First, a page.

Medical and Aerospace companies count among the early adopters of metal Additive Manufacturing (AM). The usually highly innovative automotive industry, however, so far struggles with the high manufacturing cost of Additive Manufacturing. An exception are high performance cars with low production volumes and demand for customization.
With metal Additive Manufacturing, two competing powder bed fusion technologies have been brought to industrialization in the past years. While typically Electron Beam Melting (EBM) is offering high productivity, Laser Beam Melting (LBM) offers higher resolution and geometrical freedom. However, LBM is closing in on productivity with multi laser systems.
A case study, supplied by Ampower, provides a deep dive into the manufacturing route of high performance automotive components by considering both Laser Beam Melting (LBM) and Electron Beam Melting (EBM) and evaluates the manufacturing feasibility of a Porsche GT2 RS tail pipe blend along the whole process chain from data preparation to surface finishing.
Tail pipe blends are the visible part of the engine exhaust system. Optical requirements are high since the component reflects the engine’s performance to the customer’s eye. Conventionally, the blends are manufactured from stainless steel or titanium alloys. Two metal sheets formed by deep drawing are joined by a welding seam. Requirements for the mechanical properties are driven by vibration and corrosion which put high stress on the welding seam. Additionally tail pipes are subject to major design iterations. This leads to remanufacturing of deep drawing tools with high cost and typical lead times of over 12 months.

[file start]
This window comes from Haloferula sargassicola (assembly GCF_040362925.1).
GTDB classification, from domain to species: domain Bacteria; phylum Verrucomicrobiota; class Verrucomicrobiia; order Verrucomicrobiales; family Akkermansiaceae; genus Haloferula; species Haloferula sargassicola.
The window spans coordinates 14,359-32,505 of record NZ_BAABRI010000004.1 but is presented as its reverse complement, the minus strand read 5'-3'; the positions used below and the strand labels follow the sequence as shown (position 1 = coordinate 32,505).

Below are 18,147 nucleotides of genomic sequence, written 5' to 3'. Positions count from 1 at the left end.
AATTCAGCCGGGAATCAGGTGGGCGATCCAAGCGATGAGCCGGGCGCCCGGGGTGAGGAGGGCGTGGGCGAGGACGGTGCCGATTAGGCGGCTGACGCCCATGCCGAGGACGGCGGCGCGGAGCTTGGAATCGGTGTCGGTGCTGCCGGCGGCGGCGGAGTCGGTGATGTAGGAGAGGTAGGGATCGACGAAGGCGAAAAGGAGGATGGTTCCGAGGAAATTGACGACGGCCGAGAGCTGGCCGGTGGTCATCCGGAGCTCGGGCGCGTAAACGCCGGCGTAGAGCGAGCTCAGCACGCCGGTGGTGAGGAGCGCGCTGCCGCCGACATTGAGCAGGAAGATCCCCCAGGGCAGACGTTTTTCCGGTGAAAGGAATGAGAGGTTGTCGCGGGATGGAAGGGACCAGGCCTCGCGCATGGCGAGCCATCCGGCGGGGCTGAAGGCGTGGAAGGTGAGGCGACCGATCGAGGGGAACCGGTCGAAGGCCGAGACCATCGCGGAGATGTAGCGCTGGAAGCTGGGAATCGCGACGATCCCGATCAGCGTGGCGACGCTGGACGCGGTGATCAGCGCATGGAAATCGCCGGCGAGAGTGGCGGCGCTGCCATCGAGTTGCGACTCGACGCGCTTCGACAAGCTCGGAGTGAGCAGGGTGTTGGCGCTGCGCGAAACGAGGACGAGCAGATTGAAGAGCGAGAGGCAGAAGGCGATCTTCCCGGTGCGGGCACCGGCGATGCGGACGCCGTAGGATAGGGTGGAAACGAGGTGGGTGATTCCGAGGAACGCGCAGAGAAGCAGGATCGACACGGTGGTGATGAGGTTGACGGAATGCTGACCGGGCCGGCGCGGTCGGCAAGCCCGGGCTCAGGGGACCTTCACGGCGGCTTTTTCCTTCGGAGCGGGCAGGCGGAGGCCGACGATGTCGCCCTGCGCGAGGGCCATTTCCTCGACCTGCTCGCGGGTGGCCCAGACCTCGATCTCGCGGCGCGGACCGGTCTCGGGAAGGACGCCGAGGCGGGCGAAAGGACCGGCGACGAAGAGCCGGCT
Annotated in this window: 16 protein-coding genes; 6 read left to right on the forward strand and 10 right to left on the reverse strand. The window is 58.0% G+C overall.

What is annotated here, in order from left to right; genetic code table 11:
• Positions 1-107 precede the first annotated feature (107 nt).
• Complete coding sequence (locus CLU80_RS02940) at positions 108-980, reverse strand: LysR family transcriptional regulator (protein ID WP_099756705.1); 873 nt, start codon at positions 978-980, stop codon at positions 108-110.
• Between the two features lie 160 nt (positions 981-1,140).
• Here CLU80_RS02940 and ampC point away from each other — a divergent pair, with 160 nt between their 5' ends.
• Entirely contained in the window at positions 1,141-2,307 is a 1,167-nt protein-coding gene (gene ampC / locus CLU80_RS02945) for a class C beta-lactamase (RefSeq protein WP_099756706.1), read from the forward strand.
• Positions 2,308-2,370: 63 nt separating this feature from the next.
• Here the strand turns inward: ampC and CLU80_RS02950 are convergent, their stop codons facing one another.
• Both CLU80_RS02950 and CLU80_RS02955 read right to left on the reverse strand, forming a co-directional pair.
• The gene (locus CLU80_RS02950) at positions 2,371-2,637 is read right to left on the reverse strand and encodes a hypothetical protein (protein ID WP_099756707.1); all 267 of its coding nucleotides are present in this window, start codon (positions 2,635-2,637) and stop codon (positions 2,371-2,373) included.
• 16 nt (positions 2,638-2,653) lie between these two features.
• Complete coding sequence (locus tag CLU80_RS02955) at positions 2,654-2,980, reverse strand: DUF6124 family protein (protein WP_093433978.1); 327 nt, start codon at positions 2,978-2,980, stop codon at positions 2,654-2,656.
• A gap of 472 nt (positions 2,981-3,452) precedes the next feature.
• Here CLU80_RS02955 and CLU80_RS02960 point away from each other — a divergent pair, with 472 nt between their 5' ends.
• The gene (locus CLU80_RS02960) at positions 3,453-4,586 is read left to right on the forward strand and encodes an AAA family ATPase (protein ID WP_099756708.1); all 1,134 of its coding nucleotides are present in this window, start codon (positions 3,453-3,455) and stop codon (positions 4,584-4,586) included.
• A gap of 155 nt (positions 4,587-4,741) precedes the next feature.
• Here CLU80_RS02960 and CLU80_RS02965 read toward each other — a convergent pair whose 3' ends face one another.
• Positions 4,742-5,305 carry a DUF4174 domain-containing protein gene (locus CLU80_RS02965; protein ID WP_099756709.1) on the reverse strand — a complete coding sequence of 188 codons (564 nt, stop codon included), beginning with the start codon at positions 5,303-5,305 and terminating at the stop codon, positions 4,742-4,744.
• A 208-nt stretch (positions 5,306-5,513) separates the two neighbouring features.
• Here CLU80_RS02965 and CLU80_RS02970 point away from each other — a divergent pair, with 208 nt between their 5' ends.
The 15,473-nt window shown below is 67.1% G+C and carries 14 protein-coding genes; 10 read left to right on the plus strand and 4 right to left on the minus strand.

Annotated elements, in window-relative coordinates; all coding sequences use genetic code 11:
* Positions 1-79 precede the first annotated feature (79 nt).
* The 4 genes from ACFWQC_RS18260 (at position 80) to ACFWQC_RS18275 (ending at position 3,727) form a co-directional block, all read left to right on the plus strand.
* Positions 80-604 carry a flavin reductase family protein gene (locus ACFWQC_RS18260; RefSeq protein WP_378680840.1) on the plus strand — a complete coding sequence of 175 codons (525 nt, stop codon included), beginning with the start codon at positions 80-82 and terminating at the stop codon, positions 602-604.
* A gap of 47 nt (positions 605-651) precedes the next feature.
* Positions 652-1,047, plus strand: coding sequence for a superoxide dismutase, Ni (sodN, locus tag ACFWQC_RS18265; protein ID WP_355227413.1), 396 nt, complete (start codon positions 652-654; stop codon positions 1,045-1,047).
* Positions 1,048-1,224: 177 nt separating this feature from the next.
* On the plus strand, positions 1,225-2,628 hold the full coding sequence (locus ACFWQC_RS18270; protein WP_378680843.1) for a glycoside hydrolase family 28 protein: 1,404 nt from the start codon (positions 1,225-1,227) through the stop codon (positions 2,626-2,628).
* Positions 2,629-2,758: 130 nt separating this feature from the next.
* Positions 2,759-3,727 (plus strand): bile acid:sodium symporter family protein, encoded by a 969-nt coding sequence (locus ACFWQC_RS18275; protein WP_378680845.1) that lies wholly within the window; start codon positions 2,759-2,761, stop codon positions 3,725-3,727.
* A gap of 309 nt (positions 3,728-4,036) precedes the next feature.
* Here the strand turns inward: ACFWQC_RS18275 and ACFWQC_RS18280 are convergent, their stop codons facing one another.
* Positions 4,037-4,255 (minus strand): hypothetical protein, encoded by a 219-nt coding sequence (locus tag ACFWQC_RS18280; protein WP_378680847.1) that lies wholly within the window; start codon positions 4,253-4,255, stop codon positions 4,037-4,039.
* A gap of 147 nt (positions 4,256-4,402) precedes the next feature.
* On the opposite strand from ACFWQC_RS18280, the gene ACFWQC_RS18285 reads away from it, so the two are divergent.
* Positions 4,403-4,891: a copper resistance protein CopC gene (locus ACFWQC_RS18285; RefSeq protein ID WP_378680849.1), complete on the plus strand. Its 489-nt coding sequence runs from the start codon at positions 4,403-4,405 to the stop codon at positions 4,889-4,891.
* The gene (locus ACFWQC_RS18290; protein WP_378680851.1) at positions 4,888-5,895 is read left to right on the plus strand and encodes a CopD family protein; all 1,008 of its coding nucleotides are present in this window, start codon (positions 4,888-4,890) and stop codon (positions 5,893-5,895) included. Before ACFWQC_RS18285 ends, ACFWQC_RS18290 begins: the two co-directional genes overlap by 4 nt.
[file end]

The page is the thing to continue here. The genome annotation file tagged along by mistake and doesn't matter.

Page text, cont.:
The study analyzes the effect of process inherent distortion along the manufacturing route. X-ray tomography is used to reveal large part deformation after hot isostatic pressing if placed incorrectly. The results show that correct placement and orientation of the part during the process reduces such distortions. To finish the part both surface vibration grinding and micro machining are applied. As expected, the as build rough EBM surface proves to be challenging for both processes resulting in Ra values of around 3,6 µm. Using equal finishing operations on the LBM part yields a polished surface with Ra values below 0,1 µm.
X-ray scan of the tail pipe blend revealed powder remains between the walls of the EBM part. The preheating of the powder during the EBM process to several hundred degrees causes the powder particles to expand and adhere to each other to form a powder cake. Removal of parts requires mechanical work to loosen the particles. A common method is to use a blasting process. For such processes to work successfully, hollow structures require suitable access for the blasting nozzle.
The study closes with an evaluation of the cost structure and lead time of the process chain including pre- and post-processing. The LBM technology proves to be more cost efficient, if multi laser systems are employed. The thin walled structure leads to lower effective build rates on the EBM machine. It turns out that the fast lead time of around 25 days is a game changing benefit of AM produced automotive parts such as the reviewed tail pipe blend compared to traditional tool-bound production.
for more information: www.am-power.de